The current decade is projected to be one of slowest for New York City residential construction, according to Real Estate Board of New York cited by Crain’s. From 2010 through the end of 2011, the city issued permits for 15,663 new residential units — putting it on pace for 78,315 units this decade.
“Trying to project out after two years is risky, but there is nothing on the horizon that suggests a bump up in housing creation,” said Michael Slattery, senior vice president of research for REBNY. The projection is also a far cry from the 231,228 new housing units permitted for the decade ending in 2009.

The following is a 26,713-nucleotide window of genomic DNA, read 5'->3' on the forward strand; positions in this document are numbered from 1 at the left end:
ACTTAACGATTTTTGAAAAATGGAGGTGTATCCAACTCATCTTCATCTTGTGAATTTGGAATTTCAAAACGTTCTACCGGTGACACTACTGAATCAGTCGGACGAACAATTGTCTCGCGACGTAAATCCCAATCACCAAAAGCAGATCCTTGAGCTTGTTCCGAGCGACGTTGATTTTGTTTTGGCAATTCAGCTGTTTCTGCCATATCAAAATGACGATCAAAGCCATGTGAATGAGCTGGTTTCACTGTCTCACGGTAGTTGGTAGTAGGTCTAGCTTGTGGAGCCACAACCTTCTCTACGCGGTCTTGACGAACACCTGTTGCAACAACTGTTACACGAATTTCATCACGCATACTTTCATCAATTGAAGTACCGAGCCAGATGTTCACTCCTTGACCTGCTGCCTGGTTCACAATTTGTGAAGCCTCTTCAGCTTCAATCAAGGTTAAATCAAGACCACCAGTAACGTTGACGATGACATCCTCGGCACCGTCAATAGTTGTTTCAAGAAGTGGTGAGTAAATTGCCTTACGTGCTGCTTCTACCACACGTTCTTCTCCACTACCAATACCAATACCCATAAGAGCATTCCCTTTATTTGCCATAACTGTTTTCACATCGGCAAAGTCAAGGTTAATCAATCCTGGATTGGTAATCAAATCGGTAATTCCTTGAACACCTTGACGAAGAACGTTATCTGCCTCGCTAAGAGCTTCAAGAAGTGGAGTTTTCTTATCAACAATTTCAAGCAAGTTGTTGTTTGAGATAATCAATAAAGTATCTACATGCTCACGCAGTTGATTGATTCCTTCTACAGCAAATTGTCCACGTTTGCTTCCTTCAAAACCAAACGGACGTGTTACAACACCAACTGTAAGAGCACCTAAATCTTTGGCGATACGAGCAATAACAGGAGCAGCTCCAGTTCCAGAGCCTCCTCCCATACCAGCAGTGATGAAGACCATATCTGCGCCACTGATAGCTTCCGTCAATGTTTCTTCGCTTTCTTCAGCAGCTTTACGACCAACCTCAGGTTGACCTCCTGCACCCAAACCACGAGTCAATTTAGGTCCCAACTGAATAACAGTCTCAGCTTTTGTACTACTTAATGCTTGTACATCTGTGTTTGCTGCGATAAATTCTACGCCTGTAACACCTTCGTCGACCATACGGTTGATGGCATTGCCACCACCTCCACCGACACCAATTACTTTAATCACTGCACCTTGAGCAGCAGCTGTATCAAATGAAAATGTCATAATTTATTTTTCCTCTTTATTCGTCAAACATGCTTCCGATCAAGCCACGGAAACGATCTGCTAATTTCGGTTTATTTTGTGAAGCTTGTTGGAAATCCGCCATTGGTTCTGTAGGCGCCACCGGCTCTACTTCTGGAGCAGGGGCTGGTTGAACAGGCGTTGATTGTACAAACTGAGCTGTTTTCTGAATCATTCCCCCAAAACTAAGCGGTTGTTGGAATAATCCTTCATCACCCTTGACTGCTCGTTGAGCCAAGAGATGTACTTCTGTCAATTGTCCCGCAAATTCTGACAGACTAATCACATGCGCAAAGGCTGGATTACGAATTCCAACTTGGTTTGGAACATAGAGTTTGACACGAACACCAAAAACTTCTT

Slattery said that in addition to a struggling market, rising construction costs and the loss of tax exemption programs have stifled developers. As the city’s population growth continues to outpace new construction, Slattery said rents and occupancy rates would continue to rise dramatically.
REBNY’s report was based on U.S. Census data and includes multi-family houses and apartments for rent and for sale. [Crain’s] — Adam Fusfeld